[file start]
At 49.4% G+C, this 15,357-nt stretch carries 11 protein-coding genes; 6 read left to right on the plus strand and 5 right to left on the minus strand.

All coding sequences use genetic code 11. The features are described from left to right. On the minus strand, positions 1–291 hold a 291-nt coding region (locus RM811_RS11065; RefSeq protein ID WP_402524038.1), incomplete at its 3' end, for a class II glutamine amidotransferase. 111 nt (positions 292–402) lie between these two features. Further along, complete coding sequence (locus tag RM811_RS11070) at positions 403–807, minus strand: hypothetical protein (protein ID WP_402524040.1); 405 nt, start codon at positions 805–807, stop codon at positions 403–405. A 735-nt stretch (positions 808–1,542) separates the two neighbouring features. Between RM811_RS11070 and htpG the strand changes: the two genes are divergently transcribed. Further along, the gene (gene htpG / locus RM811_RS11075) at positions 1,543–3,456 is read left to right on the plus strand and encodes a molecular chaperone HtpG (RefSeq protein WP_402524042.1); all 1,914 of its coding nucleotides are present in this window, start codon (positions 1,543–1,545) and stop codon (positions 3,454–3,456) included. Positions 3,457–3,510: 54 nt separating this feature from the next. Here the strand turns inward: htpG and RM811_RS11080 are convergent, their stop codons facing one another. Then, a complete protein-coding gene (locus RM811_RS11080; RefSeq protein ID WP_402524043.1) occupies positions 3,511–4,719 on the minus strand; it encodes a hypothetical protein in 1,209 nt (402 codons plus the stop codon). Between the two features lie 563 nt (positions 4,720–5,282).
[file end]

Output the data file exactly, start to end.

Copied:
At 49.4% G+C, this 15,357-nt stretch carries 11 protein-coding genes; 6 read left to right on the plus strand and 5 right to left on the minus strand.

All coding sequences use genetic code 11. The features are described from left to right. On the minus strand, positions 1–291 hold a 291-nt coding region (locus RM811_RS11065; RefSeq protein ID WP_402524038.1), incomplete at its 3' end, for a class II glutamine amidotransferase. 111 nt (positions 292–402) lie between these two features. Further along, complete coding sequence (locus tag RM811_RS11070) at positions 403–807, minus strand: hypothetical protein (protein ID WP_402524040.1); 405 nt, start codon at positions 805–807, stop codon at positions 403–405. A 735-nt stretch (positions 808–1,542) separates the two neighbouring features. Between RM811_RS11070 and htpG the strand changes: the two genes are divergently transcribed. Further along, the gene (gene htpG / locus RM811_RS11075) at positions 1,543–3,456 is read left to right on the plus strand and encodes a molecular chaperone HtpG (RefSeq protein WP_402524042.1); all 1,914 of its coding nucleotides are present in this window, start codon (positions 1,543–1,545) and stop codon (positions 3,454–3,456) included. Positions 3,457–3,510: 54 nt separating this feature from the next. Here the strand turns inward: htpG and RM811_RS11080 are convergent, their stop codons facing one another. Then, a complete protein-coding gene (locus RM811_RS11080; RefSeq protein ID WP_402524043.1) occupies positions 3,511–4,719 on the minus strand; it encodes a hypothetical protein in 1,209 nt (402 codons plus the stop codon). Between the two features lie 563 nt (positions 4,720–5,282).